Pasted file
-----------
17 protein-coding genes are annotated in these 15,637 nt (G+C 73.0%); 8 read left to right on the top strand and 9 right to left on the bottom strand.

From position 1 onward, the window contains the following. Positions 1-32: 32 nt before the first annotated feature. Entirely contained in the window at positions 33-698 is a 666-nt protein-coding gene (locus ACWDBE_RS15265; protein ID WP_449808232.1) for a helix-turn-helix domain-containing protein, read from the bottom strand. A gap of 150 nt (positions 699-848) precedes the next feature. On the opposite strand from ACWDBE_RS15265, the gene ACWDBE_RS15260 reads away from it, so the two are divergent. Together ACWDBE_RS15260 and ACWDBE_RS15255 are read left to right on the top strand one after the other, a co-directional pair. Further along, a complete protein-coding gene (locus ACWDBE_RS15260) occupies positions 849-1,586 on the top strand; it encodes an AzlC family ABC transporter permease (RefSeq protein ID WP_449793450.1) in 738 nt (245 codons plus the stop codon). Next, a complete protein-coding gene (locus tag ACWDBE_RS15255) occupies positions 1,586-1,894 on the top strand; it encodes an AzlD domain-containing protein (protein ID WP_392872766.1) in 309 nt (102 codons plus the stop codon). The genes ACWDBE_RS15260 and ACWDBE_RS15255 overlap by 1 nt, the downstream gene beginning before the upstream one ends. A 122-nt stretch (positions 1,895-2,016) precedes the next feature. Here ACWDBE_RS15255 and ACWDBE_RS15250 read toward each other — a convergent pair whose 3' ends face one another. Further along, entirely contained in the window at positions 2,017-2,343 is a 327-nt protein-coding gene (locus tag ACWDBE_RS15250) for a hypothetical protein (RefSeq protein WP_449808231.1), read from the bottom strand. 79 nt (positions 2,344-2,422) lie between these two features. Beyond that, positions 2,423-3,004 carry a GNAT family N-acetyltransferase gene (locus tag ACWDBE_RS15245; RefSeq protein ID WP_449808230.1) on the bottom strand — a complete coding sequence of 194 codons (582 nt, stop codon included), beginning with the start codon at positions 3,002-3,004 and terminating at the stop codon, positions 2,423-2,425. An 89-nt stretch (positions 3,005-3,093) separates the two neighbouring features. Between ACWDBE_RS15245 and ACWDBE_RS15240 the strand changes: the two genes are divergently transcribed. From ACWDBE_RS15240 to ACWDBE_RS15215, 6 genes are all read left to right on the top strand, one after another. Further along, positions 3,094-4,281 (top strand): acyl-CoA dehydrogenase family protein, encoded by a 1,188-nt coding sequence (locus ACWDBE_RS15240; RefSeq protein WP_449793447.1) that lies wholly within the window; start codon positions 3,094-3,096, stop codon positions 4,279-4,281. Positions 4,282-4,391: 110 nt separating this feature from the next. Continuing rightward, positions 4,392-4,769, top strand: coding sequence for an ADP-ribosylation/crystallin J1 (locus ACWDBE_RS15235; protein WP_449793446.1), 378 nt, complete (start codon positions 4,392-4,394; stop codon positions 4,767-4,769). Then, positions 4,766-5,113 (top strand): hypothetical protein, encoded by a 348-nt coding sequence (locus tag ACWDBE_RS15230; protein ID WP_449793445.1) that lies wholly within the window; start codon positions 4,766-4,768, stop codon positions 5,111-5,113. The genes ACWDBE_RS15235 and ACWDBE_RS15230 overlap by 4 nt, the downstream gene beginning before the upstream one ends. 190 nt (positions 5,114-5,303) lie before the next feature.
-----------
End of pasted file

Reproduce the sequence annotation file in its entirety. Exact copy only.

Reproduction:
17 protein-coding genes are annotated in these 15,637 nt (G+C 73.0%); 8 read left to right on the top strand and 9 right to left on the bottom strand.

From position 1 onward, the window contains the following. Positions 1-32: 32 nt before the first annotated feature. Entirely contained in the window at positions 33-698 is a 666-nt protein-coding gene (locus ACWDBE_RS15265; protein ID WP_449808232.1) for a helix-turn-helix domain-containing protein, read from the bottom strand. A gap of 150 nt (positions 699-848) precedes the next feature. On the opposite strand from ACWDBE_RS15265, the gene ACWDBE_RS15260 reads away from it, so the two are divergent. Together ACWDBE_RS15260 and ACWDBE_RS15255 are read left to right on the top strand one after the other, a co-directional pair. Further along, a complete protein-coding gene (locus ACWDBE_RS15260) occupies positions 849-1,586 on the top strand; it encodes an AzlC family ABC transporter permease (RefSeq protein ID WP_449793450.1) in 738 nt (245 codons plus the stop codon). Next, a complete protein-coding gene (locus tag ACWDBE_RS15255) occupies positions 1,586-1,894 on the top strand; it encodes an AzlD domain-containing protein (protein ID WP_392872766.1) in 309 nt (102 codons plus the stop codon). The genes ACWDBE_RS15260 and ACWDBE_RS15255 overlap by 1 nt, the downstream gene beginning before the upstream one ends. A 122-nt stretch (positions 1,895-2,016) precedes the next feature. Here ACWDBE_RS15255 and ACWDBE_RS15250 read toward each other — a convergent pair whose 3' ends face one another. Further along, entirely contained in the window at positions 2,017-2,343 is a 327-nt protein-coding gene (locus tag ACWDBE_RS15250) for a hypothetical protein (RefSeq protein WP_449808231.1), read from the bottom strand. 79 nt (positions 2,344-2,422) lie between these two features. Beyond that, positions 2,423-3,004 carry a GNAT family N-acetyltransferase gene (locus tag ACWDBE_RS15245; RefSeq protein ID WP_449808230.1) on the bottom strand — a complete coding sequence of 194 codons (582 nt, stop codon included), beginning with the start codon at positions 3,002-3,004 and terminating at the stop codon, positions 2,423-2,425. An 89-nt stretch (positions 3,005-3,093) separates the two neighbouring features. Between ACWDBE_RS15245 and ACWDBE_RS15240 the strand changes: the two genes are divergently transcribed. From ACWDBE_RS15240 to ACWDBE_RS15215, 6 genes are all read left to right on the top strand, one after another. Further along, positions 3,094-4,281 (top strand): acyl-CoA dehydrogenase family protein, encoded by a 1,188-nt coding sequence (locus ACWDBE_RS15240; RefSeq protein WP_449793447.1) that lies wholly within the window; start codon positions 3,094-3,096, stop codon positions 4,279-4,281. Positions 4,282-4,391: 110 nt separating this feature from the next. Continuing rightward, positions 4,392-4,769, top strand: coding sequence for an ADP-ribosylation/crystallin J1 (locus ACWDBE_RS15235; protein WP_449793446.1), 378 nt, complete (start codon positions 4,392-4,394; stop codon positions 4,767-4,769). Then, positions 4,766-5,113 (top strand): hypothetical protein, encoded by a 348-nt coding sequence (locus tag ACWDBE_RS15230; protein ID WP_449793445.1) that lies wholly within the window; start codon positions 4,766-4,768, stop codon positions 5,111-5,113. The genes ACWDBE_RS15235 and ACWDBE_RS15230 overlap by 4 nt, the downstream gene beginning before the upstream one ends. 190 nt (positions 5,114-5,303) lie before the next feature.